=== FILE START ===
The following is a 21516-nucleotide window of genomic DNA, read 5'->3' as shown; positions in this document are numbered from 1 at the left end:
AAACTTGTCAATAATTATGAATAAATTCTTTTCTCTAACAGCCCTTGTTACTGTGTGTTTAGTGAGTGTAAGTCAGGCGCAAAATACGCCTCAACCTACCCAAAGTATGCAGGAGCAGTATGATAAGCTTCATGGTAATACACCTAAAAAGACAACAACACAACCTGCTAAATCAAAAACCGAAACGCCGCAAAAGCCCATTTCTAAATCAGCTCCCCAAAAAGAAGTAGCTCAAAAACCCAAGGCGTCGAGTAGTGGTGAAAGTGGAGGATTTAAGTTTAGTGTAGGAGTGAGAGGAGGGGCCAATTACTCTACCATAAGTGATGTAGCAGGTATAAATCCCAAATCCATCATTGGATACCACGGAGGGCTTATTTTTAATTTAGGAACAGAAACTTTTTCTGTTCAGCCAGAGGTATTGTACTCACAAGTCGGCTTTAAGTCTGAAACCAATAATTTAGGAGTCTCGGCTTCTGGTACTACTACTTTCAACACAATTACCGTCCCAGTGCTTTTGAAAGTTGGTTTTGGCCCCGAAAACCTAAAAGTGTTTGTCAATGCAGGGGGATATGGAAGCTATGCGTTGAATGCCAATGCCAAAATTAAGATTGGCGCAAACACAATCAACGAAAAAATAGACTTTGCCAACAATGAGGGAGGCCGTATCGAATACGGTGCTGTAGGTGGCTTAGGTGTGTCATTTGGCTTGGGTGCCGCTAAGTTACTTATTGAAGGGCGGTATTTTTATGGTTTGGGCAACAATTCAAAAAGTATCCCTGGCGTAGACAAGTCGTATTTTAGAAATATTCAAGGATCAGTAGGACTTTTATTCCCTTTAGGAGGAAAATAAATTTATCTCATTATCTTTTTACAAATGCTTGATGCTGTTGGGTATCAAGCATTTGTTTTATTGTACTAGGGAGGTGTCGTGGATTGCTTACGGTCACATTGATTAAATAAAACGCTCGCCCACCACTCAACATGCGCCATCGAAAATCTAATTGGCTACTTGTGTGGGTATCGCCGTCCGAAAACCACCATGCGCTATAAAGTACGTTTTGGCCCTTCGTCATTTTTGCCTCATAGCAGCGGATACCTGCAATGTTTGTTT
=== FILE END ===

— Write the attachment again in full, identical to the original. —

The following is a 21516-nucleotide window of genomic DNA, read 5'->3' as shown; positions in this document are numbered from 1 at the left end:
AAACTTGTCAATAATTATGAATAAATTCTTTTCTCTAACAGCCCTTGTTACTGTGTGTTTAGTGAGTGTAAGTCAGGCGCAAAATACGCCTCAACCTACCCAAAGTATGCAGGAGCAGTATGATAAGCTTCATGGTAATACACCTAAAAAGACAACAACACAACCTGCTAAATCAAAAACCGAAACGCCGCAAAAGCCCATTTCTAAATCAGCTCCCCAAAAAGAAGTAGCTCAAAAACCCAAGGCGTCGAGTAGTGGTGAAAGTGGAGGATTTAAGTTTAGTGTAGGAGTGAGAGGAGGGGCCAATTACTCTACCATAAGTGATGTAGCAGGTATAAATCCCAAATCCATCATTGGATACCACGGAGGGCTTATTTTTAATTTAGGAACAGAAACTTTTTCTGTTCAGCCAGAGGTATTGTACTCACAAGTCGGCTTTAAGTCTGAAACCAATAATTTAGGAGTCTCGGCTTCTGGTACTACTACTTTCAACACAATTACCGTCCCAGTGCTTTTGAAAGTTGGTTTTGGCCCCGAAAACCTAAAAGTGTTTGTCAATGCAGGGGGATATGGAAGCTATGCGTTGAATGCCAATGCCAAAATTAAGATTGGCGCAAACACAATCAACGAAAAAATAGACTTTGCCAACAATGAGGGAGGCCGTATCGAATACGGTGCTGTAGGTGGCTTAGGTGTGTCATTTGGCTTGGGTGCCGCTAAGTTACTTATTGAAGGGCGGTATTTTTATGGTTTGGGCAACAATTCAAAAAGTATCCCTGGCGTAGACAAGTCGTATTTTAGAAATATTCAAGGATCAGTAGGACTTTTATTCCCTTTAGGAGGAAAATAAATTTATCTCATTATCTTTTTACAAATGCTTGATGCTGTTGGGTATCAAGCATTTGTTTTATTGTACTAGGGAGGTGTCGTGGATTGCTTACGGTCACATTGATTAAATAAAACGCTCGCCCACCACTCAACATGCGCCATCGAAAATCTAATTGGCTACTTGTGTGGGTATCGCCGTCCGAAAACCACCATGCGCTATAAAGTACGTTTTGGCCCTTCGTCATTTTTGCCTCATAGCAGCGGATACCTGCAATGTTTGTTT